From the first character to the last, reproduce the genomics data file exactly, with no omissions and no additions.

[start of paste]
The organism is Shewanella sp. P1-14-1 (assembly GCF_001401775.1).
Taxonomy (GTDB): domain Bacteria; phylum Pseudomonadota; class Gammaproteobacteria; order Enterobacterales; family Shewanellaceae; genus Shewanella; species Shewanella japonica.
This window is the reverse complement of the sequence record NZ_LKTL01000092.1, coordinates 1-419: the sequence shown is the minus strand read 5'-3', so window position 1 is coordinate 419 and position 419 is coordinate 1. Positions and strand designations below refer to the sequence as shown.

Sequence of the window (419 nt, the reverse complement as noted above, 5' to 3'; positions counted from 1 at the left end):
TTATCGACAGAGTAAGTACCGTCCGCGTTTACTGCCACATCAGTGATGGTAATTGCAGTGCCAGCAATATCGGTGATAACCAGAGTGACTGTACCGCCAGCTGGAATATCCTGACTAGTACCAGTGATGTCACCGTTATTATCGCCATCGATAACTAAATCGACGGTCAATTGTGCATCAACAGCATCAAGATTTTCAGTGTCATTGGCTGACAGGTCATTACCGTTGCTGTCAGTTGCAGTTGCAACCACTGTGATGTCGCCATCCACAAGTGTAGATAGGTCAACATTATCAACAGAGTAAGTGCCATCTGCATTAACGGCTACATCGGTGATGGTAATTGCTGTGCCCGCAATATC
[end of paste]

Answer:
The organism is Shewanella sp. P1-14-1 (assembly GCF_001401775.1).
Taxonomy (GTDB): domain Bacteria; phylum Pseudomonadota; class Gammaproteobacteria; order Enterobacterales; family Shewanellaceae; genus Shewanella; species Shewanella japonica.
This window is the reverse complement of the sequence record NZ_LKTL01000092.1, coordinates 1-419: the sequence shown is the minus strand read 5'-3', so window position 1 is coordinate 419 and position 419 is coordinate 1. Positions and strand designations below refer to the sequence as shown.

Sequence of the window (419 nt, the reverse complement as noted above, 5' to 3'; positions counted from 1 at the left end):
TTATCGACAGAGTAAGTACCGTCCGCGTTTACTGCCACATCAGTGATGGTAATTGCAGTGCCAGCAATATCGGTGATAACCAGAGTGACTGTACCGCCAGCTGGAATATCCTGACTAGTACCAGTGATGTCACCGTTATTATCGCCATCGATAACTAAATCGACGGTCAATTGTGCATCAACAGCATCAAGATTTTCAGTGTCATTGGCTGACAGGTCATTACCGTTGCTGTCAGTTGCAGTTGCAACCACTGTGATGTCGCCATCCACAAGTGTAGATAGGTCAACATTATCAACAGAGTAAGTGCCATCTGCATTAACGGCTACATCGGTGATGGTAATTGCTGTGCCCGCAATATC